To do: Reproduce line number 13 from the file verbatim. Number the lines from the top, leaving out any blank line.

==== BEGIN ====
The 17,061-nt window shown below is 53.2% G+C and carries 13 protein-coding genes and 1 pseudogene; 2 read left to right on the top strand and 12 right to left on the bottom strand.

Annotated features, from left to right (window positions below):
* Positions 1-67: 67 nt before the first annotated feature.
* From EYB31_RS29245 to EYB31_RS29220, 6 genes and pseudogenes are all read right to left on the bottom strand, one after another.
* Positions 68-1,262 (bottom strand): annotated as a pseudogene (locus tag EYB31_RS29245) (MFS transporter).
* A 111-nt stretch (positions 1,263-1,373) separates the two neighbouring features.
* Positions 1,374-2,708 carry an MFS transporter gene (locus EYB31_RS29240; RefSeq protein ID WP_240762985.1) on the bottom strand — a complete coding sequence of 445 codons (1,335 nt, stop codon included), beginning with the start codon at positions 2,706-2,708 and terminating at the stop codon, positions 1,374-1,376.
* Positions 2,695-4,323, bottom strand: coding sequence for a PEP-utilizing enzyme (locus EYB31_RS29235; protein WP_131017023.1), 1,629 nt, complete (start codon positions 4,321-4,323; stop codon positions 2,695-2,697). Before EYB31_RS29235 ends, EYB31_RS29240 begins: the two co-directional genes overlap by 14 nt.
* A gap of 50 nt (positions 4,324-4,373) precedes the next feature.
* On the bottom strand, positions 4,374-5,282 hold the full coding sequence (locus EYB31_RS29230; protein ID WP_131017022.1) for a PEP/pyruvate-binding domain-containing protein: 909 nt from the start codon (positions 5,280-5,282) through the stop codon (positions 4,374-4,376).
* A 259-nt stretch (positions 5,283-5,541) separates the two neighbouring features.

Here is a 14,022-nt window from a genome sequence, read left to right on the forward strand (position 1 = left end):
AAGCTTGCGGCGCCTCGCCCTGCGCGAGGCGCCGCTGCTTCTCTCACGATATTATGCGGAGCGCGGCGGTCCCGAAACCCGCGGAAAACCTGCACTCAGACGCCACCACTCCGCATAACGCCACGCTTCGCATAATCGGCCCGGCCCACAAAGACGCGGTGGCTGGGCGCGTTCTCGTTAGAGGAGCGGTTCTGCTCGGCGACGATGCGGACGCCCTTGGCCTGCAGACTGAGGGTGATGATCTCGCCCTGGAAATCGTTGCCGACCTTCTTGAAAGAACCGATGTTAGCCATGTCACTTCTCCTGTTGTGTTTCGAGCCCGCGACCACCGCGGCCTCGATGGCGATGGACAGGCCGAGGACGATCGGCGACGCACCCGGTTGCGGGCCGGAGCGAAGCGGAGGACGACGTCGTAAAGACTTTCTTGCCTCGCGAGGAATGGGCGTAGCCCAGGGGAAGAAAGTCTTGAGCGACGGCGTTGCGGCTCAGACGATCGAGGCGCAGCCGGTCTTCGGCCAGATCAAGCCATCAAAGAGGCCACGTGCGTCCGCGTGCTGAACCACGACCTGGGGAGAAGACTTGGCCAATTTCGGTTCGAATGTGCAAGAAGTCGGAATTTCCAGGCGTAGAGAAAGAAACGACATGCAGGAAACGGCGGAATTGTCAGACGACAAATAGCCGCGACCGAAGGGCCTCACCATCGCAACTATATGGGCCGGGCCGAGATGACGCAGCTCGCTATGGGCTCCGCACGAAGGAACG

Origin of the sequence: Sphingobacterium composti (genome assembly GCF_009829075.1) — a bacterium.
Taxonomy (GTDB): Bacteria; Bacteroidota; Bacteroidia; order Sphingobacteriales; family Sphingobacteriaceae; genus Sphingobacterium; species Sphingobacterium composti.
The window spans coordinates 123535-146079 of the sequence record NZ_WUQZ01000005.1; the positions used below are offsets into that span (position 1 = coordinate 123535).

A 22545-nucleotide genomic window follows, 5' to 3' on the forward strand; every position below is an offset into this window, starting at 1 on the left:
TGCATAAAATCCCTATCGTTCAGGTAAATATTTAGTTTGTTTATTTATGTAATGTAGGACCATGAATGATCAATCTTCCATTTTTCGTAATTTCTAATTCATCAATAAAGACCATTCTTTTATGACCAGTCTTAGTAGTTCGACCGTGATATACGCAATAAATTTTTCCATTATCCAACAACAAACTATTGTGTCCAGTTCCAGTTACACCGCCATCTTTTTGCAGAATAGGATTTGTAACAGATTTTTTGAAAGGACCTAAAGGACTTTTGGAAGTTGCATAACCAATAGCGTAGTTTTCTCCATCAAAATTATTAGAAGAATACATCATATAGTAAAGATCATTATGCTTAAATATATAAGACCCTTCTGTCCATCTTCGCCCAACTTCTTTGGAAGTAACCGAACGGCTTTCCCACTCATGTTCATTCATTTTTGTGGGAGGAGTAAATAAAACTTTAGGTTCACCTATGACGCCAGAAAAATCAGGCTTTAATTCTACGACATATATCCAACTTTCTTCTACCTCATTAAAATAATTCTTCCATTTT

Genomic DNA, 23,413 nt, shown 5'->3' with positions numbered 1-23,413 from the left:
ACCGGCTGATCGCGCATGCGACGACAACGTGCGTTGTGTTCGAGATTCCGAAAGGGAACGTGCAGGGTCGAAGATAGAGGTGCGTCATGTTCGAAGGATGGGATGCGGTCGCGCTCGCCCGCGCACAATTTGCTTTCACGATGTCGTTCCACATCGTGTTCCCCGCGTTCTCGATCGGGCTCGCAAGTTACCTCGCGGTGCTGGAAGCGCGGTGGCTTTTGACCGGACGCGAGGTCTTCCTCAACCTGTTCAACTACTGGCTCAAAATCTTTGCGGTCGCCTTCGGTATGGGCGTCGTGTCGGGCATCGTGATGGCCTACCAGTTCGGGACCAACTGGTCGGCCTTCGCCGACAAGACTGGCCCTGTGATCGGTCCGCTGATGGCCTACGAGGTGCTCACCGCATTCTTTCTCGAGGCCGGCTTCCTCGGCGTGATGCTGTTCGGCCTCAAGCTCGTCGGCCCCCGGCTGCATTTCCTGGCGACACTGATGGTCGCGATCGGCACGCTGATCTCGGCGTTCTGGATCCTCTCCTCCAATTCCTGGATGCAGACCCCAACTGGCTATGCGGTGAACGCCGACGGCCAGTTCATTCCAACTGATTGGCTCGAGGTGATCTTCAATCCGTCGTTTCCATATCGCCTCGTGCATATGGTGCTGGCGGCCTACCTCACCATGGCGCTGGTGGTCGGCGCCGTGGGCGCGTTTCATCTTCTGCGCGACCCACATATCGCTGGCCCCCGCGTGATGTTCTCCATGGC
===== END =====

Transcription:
AAGCTTGCGGCGCCTCGCCCTGCGCGAGGCGCCGCTGCTTCTCTCACGATATTATGCGGAGCGCGGCGGTCCCGAAACCCGCGGAAAACCTGCACTCAGACGCCACCACTCCGCATAACGCCACGCTTCGCATAATCGGCCCGGCCCACAAAGACGCGGTGGCTGGGCGCGTTCTCGTTAGAGGAGCGGTTCTGCTCGGCGACGATGCGGACGCCCTTGGCCTGCAGACTGAGGGTGATGATCTCGCCCTGGAAATCGTTGCCGACCTTCTTGAAAGAACCGATGTTAGCCATGTCACTTCTCCTGTTGTGTTTCGAGCCCGCGACCACCGCGGCCTCGATGGCGATGGACAGGCCGAGGACGATCGGCGACGCACCCGGTTGCGGGCCGGAGCGAAGCGGAGGACGACGTCGTAAAGACTTTCTTGCCTCGCGAGGAATGGGCGTAGCCCAGGGGAAGAAAGTCTTGAGCGACGGCGTTGCGGCTCAGACGATCGAGGCGCAGCCGGTCTTCGGCCAGATCAAGCCATCAAAGAGGCCACGTGCGTCCGCGTGCTGAACCACGACCTGGGGAGAAGACTTGGCCAATTTCGGTTCGAATGTGCAAGAAGTCGGAATTTCCAGGCGTAGAGAAAGAAACGACATGCAGGAAACGGCGGAATTGTCAGACGACAAATAGCCGCGACCGAAGGGCCTCACCATCGCAACTATATGGGCCGGGCCGAGATGACGCAGCTCGCTATGGGCTCCGCACGAAGGAACG